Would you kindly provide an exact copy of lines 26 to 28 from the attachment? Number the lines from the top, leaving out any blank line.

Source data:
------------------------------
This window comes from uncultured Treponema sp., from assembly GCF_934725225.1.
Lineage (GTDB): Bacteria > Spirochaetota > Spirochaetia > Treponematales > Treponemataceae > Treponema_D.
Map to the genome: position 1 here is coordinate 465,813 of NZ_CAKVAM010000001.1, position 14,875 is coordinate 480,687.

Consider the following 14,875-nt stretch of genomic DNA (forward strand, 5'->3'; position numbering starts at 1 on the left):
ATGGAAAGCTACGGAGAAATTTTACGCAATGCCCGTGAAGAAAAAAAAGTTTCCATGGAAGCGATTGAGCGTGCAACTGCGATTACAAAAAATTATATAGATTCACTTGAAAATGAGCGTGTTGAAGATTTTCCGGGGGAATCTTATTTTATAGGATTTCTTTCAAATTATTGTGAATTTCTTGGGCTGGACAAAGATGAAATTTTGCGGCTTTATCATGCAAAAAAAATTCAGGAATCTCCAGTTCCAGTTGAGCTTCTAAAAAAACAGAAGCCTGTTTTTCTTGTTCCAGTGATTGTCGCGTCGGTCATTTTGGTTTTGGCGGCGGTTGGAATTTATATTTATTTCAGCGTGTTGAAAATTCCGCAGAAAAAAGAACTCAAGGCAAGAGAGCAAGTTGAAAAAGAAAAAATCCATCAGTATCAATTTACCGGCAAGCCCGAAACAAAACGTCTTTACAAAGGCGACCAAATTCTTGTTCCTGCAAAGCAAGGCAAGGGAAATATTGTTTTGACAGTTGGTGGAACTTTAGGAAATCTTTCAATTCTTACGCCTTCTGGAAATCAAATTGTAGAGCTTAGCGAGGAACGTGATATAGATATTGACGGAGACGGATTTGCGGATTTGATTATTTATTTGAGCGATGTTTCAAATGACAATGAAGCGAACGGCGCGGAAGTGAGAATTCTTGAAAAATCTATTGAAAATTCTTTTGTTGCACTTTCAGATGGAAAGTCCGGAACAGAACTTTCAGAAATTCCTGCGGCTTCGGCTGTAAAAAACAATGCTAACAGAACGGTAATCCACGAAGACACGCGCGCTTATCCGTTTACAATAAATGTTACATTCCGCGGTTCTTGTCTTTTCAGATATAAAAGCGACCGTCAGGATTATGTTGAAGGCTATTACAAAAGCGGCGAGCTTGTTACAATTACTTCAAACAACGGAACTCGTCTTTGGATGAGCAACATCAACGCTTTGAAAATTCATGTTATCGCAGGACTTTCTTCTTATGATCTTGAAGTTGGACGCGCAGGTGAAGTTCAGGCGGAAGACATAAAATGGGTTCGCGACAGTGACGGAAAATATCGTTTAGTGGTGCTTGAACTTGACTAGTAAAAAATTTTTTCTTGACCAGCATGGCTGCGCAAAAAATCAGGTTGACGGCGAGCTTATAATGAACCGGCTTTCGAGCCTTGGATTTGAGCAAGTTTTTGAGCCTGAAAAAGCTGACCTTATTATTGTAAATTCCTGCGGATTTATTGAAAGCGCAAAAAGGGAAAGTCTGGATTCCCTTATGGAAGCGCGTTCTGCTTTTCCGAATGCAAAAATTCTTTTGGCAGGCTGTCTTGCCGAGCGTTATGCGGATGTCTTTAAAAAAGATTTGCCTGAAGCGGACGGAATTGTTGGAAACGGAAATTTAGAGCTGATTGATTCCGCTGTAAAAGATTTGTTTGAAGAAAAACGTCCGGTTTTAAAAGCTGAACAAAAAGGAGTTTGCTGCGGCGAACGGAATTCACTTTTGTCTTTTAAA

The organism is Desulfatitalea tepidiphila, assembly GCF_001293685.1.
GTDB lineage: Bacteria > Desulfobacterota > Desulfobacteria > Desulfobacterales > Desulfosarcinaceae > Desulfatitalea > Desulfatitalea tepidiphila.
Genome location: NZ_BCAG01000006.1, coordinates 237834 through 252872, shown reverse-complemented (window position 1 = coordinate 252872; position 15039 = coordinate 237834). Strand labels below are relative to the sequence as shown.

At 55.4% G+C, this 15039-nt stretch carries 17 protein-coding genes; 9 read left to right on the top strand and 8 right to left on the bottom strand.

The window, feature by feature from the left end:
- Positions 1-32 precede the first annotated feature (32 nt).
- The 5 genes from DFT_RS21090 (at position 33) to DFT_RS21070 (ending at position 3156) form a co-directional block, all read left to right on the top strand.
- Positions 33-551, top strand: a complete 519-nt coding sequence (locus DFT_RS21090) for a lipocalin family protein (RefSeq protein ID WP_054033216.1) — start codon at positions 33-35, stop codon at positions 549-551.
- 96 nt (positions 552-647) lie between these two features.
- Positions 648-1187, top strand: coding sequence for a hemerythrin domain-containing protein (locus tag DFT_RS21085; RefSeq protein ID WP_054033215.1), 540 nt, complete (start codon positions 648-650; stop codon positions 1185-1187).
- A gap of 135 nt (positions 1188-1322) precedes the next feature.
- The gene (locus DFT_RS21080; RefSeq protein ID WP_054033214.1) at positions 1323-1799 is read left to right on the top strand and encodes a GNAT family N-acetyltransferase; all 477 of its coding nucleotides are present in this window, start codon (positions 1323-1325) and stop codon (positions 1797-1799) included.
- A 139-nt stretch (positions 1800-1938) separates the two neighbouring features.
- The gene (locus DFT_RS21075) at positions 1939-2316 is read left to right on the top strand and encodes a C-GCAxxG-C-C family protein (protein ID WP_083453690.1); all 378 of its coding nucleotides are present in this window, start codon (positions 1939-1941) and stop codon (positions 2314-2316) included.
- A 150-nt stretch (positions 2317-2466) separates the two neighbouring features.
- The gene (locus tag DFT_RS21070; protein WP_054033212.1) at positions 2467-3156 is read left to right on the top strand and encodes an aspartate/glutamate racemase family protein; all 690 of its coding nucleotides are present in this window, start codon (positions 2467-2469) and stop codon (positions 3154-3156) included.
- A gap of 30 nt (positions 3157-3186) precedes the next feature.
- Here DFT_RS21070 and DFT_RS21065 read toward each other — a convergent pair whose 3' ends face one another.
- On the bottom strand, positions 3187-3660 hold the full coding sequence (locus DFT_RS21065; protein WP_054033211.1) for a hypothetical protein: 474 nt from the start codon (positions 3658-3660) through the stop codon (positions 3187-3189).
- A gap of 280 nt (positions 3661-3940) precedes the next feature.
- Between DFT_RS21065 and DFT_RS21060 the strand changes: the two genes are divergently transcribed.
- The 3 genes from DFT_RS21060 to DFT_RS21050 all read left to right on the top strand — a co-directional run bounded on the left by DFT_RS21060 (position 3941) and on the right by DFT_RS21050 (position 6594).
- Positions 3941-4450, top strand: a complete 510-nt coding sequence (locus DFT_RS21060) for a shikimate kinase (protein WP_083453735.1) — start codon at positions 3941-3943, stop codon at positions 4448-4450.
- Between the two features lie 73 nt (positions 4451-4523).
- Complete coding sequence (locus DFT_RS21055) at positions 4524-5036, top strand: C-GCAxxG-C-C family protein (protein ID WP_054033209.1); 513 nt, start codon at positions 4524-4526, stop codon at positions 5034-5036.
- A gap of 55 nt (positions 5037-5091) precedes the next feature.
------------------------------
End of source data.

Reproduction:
- Between DFT_RS21065 and DFT_RS21060 the strand changes: the two genes are divergently transcribed.
- The 3 genes from DFT_RS21060 to DFT_RS21050 all read left to right on the top strand — a co-directional run bounded on the left by DFT_RS21060 (position 3941) and on the right by DFT_RS21050 (position 6594).
- Positions 3941-4450, top strand: a complete 510-nt coding sequence (locus DFT_RS21060) for a shikimate kinase (protein WP_083453735.1) — start codon at positions 3941-3943, stop codon at positions 4448-4450.